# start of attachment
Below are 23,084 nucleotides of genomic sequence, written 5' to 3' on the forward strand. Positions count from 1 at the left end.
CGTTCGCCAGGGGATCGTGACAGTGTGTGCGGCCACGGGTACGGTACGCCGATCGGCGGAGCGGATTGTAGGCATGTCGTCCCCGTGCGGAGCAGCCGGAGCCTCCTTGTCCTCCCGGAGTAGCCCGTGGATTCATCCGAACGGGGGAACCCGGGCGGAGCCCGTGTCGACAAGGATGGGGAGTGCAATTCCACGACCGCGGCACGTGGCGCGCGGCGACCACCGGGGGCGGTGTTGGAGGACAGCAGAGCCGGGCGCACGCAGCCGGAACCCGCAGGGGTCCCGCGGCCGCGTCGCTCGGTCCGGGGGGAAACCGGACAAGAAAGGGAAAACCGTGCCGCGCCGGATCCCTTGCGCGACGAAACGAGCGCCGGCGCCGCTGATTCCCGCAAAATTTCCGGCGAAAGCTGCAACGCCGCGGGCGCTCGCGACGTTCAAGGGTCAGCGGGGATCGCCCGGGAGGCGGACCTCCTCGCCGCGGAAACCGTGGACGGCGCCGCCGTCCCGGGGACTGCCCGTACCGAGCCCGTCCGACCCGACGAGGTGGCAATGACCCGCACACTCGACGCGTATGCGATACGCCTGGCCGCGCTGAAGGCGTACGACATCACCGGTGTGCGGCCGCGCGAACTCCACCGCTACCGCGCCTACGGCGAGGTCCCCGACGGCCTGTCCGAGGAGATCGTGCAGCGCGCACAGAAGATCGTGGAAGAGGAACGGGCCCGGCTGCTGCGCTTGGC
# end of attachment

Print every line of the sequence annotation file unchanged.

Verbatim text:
Below are 23,084 nucleotides of genomic sequence, written 5' to 3' on the forward strand. Positions count from 1 at the left end.
CGTTCGCCAGGGGATCGTGACAGTGTGTGCGGCCACGGGTACGGTACGCCGATCGGCGGAGCGGATTGTAGGCATGTCGTCCCCGTGCGGAGCAGCCGGAGCCTCCTTGTCCTCCCGGAGTAGCCCGTGGATTCATCCGAACGGGGGAACCCGGGCGGAGCCCGTGTCGACAAGGATGGGGAGTGCAATTCCACGACCGCGGCACGTGGCGCGCGGCGACCACCGGGGGCGGTGTTGGAGGACAGCAGAGCCGGGCGCACGCAGCCGGAACCCGCAGGGGTCCCGCGGCCGCGTCGCTCGGTCCGGGGGGAAACCGGACAAGAAAGGGAAAACCGTGCCGCGCCGGATCCCTTGCGCGACGAAACGAGCGCCGGCGCCGCTGATTCCCGCAAAATTTCCGGCGAAAGCTGCAACGCCGCGGGCGCTCGCGACGTTCAAGGGTCAGCGGGGATCGCCCGGGAGGCGGACCTCCTCGCCGCGGAAACCGTGGACGGCGCCGCCGTCCCGGGGACTGCCCGTACCGAGCCCGTCCGACCCGACGAGGTGGCAATGACCCGCACACTCGACGCGTATGCGATACGCCTGGCCGCGCTGAAGGCGTACGACATCACCGGTGTGCGGCCGCGCGAACTCCACCGCTACCGCGCCTACGGCGAGGTCCCCGACGGCCTGTCCGAGGAGATCGTGCAGCGCGCACAGAAGATCGTGGAAGAGGAACGGGCCCGGCTGCTGCGCTTGGC